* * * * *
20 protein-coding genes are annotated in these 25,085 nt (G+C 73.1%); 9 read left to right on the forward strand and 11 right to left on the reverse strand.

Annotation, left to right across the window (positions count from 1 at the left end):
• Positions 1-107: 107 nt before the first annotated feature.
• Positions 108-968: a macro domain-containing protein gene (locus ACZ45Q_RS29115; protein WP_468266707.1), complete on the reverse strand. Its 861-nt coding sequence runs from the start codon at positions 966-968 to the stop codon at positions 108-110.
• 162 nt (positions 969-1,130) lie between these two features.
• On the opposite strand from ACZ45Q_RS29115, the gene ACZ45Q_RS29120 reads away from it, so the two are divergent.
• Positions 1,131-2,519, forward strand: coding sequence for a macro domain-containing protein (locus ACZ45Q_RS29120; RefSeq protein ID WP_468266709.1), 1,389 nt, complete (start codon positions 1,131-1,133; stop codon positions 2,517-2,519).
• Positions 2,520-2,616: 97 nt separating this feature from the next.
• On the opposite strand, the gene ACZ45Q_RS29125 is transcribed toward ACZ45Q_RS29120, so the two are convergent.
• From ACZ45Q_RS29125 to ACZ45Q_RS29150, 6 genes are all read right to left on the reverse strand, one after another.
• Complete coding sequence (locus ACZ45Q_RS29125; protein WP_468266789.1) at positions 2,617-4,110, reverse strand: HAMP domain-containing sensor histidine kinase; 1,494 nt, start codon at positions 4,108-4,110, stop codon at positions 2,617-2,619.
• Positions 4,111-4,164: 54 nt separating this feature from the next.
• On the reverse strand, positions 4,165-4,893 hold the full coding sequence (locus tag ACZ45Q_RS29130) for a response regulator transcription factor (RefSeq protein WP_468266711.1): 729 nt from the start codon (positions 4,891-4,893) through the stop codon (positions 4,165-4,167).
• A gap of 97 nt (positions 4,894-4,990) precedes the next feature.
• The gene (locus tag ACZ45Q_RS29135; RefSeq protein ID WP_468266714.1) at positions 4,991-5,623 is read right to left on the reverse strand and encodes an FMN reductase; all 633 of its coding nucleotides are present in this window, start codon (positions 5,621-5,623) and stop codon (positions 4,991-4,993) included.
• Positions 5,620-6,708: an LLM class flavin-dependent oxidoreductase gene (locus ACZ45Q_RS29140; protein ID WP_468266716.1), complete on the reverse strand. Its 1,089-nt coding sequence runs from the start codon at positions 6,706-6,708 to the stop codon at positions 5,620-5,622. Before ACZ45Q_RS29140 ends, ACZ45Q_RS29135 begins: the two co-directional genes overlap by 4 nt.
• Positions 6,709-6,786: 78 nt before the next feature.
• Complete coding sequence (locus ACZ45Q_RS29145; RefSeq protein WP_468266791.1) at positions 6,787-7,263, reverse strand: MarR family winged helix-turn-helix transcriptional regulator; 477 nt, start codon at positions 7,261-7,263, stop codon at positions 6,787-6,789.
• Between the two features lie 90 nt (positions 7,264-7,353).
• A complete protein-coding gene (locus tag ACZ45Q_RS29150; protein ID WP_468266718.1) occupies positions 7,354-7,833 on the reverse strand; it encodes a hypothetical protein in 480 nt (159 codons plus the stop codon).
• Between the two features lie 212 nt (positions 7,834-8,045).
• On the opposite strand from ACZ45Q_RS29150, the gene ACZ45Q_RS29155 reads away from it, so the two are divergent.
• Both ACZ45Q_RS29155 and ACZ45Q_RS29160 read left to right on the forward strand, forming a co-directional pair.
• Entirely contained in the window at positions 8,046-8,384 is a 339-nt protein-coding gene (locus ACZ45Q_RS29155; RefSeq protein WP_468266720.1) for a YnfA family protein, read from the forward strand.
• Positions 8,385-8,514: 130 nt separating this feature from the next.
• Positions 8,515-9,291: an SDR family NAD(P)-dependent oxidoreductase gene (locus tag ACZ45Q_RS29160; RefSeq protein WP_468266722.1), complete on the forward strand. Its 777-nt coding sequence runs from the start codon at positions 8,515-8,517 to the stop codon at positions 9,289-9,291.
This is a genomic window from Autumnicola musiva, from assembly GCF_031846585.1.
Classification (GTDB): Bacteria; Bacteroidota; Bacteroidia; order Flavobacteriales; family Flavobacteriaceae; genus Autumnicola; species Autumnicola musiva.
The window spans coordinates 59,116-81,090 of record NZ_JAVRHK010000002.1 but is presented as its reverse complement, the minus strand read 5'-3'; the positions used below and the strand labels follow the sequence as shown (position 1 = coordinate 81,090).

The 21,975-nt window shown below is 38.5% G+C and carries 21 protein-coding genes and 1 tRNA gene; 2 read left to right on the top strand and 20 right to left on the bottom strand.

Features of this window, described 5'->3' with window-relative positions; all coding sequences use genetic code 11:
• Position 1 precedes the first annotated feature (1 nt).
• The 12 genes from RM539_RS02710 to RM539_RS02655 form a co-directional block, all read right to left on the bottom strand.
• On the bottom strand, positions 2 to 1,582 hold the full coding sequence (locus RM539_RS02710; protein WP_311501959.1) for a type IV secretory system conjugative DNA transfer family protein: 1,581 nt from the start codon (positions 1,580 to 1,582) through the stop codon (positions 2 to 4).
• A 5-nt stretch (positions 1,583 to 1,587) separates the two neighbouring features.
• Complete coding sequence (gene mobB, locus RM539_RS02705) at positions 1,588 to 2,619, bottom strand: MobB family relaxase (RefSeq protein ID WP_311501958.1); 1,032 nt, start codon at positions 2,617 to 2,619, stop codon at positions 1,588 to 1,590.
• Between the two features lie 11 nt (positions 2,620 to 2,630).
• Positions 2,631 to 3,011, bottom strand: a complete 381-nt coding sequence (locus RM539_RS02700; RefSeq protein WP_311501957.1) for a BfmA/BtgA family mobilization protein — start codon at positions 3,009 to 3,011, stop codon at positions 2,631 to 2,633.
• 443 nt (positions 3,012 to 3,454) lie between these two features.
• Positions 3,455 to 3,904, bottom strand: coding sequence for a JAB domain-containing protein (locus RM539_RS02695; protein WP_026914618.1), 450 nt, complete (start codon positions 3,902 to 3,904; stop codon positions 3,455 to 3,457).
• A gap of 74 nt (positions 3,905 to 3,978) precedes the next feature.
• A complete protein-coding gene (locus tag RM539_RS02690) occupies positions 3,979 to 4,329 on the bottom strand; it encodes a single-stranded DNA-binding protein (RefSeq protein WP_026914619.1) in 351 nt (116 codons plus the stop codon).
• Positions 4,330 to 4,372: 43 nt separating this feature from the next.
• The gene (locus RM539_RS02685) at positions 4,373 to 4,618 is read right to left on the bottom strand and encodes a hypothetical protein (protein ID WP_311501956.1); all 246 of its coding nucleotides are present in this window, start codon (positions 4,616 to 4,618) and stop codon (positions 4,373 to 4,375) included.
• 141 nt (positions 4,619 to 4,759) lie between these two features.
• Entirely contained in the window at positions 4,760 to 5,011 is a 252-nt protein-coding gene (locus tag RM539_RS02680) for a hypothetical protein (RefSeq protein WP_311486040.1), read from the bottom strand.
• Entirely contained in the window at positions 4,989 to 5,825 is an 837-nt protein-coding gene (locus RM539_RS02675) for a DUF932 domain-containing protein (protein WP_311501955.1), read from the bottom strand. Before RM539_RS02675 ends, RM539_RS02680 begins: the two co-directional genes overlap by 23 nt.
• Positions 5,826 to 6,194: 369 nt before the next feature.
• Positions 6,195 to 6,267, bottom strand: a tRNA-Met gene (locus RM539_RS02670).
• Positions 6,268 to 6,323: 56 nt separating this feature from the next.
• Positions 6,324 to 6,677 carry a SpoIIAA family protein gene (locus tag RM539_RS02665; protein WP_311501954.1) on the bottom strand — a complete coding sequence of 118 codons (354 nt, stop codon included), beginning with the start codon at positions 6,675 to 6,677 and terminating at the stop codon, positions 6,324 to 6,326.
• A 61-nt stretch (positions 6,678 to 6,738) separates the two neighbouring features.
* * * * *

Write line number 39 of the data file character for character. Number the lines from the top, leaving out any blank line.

• 443 nt (positions 3,012 to 3,454) lie between these two features.